The people of the Protectorate are covered in sadness and resignation, like a thick blanket. Every year, they are required to bring the first baby born that year to the woods and leave it there, as a sacrifice to the witch of the woods. This terrible tradition has taken its toll on everyone who lives there. Every family has a story of someone they have lost and had to leave in the woods.

What they don't know is that the witch of the woods, Xan, is not evil and does not eat children. She doesn't actually know why these people leave one of the precious babies in the woods every year about the same time, but she arranges her tasks so that she is there to pick up the babe soon afterword, lest it fall prey to wild animals.

She then takes the baby with her to a village or town on the other side of the wood, feeding it on starlight along the way. The "Star Children" are much sought after by the people across the vast woods. They are just special and the families who get to raise them consider themselves very lucky. The star children grow up to surrounded by love. 

Then it so happens that Xan accidentally feeds the baby moonlight, instead of starlight. Starlight can you make you special, but moonlight makes you magical. She realizes her mistake right away, and decides she must raise the girl herself, in order to teach her how to control her magic. She names the child Luna. Just like that, a new family is created. Though Luna's birth mother is not so willing to let her baby go either.

* * * * *
This was such a memorable, thought-provoking book. I thoroughly enjoyed how it delved into all sorts of issues, with such a subtle and sure hand that it all wove into the story seamlessly. Some of the many things I thought about while reading it were:
* the way outward appearances can be deceiving.
* the way one or two courageous people can cause real change to happen.
* the way mother's heart is bound to her child, always.
* the way the things you don't say to your loved ones sometimes cause more problems than things you do say to them.
* the way you don't always have as much time in this life as you might wish for, so you had best make the best of the time you have.
* the way puberty is hard for everyone, including magical girls (I thought the parts about Luna's magic starting to break loose, and all the worry, fear, and grouchiness associated with that was just about as a good an explanation of puberty as anything I've read.)
* the way finding a new family member or reuniting with an old one doesn't make your circle smaller, it widens it. Love enlarges your heart and suddenly there's room for everyone.
   (There were more...read it and let's talk about it!)

I also appreciated Barnhill's ability to bring in darkness and evil without it becoming overwhelming. We learn about the tragedy of the babies left in the forest every year, but then we learn about what happens to them. That makes us know more than the sad people in the Protectorate, and it also gives us hope. Hope that the characters don't share--yet--but that we feel they must by the end of the book.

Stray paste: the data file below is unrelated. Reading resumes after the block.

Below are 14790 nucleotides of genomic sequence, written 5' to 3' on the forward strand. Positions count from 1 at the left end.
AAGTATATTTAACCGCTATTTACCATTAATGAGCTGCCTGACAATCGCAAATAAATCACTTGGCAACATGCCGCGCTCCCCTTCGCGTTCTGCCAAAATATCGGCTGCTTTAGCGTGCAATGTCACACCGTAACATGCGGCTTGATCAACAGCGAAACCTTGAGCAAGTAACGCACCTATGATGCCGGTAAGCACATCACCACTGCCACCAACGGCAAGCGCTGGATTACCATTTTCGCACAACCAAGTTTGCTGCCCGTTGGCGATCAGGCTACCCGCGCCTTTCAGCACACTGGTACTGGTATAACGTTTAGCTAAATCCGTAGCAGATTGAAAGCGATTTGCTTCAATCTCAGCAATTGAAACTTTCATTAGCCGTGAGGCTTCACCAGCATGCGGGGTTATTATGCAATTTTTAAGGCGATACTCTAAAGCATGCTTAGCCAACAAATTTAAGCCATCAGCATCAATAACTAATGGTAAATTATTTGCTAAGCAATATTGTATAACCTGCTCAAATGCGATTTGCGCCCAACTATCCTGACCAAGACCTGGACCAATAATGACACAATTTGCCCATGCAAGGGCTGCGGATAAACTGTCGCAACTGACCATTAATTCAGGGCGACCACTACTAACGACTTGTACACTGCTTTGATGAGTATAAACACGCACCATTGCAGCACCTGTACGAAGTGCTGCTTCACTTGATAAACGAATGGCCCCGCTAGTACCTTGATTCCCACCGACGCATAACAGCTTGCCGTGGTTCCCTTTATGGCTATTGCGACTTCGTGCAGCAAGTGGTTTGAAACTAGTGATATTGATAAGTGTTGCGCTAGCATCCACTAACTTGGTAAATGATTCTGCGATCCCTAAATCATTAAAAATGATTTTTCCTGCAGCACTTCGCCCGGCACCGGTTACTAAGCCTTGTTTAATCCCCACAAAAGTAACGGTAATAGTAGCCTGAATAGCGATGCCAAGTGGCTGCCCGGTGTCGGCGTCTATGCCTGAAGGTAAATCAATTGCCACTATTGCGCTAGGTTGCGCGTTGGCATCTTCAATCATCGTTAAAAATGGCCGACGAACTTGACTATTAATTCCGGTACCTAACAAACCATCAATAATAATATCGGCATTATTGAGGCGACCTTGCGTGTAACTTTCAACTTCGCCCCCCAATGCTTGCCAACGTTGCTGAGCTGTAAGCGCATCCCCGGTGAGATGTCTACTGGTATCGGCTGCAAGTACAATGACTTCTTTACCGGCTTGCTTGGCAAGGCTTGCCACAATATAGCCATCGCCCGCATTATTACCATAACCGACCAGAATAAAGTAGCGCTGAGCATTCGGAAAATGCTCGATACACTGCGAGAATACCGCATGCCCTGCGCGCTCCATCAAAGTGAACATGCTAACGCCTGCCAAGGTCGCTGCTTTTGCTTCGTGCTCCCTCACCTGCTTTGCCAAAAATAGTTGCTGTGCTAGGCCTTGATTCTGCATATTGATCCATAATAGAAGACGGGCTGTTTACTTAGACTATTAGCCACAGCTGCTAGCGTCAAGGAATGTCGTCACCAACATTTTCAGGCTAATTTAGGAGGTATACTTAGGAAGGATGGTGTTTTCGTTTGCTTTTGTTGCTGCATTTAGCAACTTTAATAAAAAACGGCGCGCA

A less dramatic example is in the middle of the book, when Xan and Luna are trying to figure out what to do about both of them getting older and closer to major life changes. It could be heavy and angsty throughout that section, but it wasn't, in large part due to the wise swamp monster Glerk and the irrepressible tiny dragon Fryian. The balance was just right to allow the deeper issues to be explored while not weighing down the plot or the reader.

I thought it deserved the Newberry it won.

I think it might be too intense for my 5 year old, but I want to read it with my older 2 at some point. So that would make it ages 8+.

January 12, 2018

Winter Sowing

Did you know that you can start seeds outside during the winter, using recycled materials? 
Neither did I.

Basically, the idea is that you create mini greenhouses out of milk jugs and/or old deli containers.
You set them outside in January and let Mother Nature do all the work for you: watering, chilling the seeds, and so on. They come up on their own in the spring, and you give them occasional water, as needed. Once you get into May, you can remove the lids.

You wait for them to get a good root system going, then plant them out into your garden already hardened off! That means, already accustomed to swings in temperature, wind, etc.
No lugging them in and out of the greenhouse for longer amounts of time each day, while they get used to the big bad world outside. 
No fussing over them, no grow lights or special equipment needed.


I saw this article on Gingham Gardens, then read the articles linked at the bottom.
What have I got to lose?
It's heartening to me that both of the authors live in Minnesota, actually one zone colder than where I live. I still plan to plant things in my greenhouse too, once it's finished, but I think this is what I have been looking for to give me a jump on the season, without an expensive polytunnel or heating system.

I'm so excited about this! 
Not only is it something pro-active I can be doing right now in the middle of winter, but it's so easy. 
Milk jugs, tape, marker, seeds, soil. That's all you need.

This should also help cut down on plant losses due to deer, rabbits, and birds.
I decided last year that the reason none of my seeds came up, was that they must have all gotten eaten by birds before they ever sprouted (or maybe right after.) We had a flock of pigeons that would roost and peck around in our garden nearly every day there for awhile. That's one of the many reasons I wanted a greenhouse. Planting out mature plants to start with would give them all a fighting chance of survival out there.

It should help with succession sowing, as well.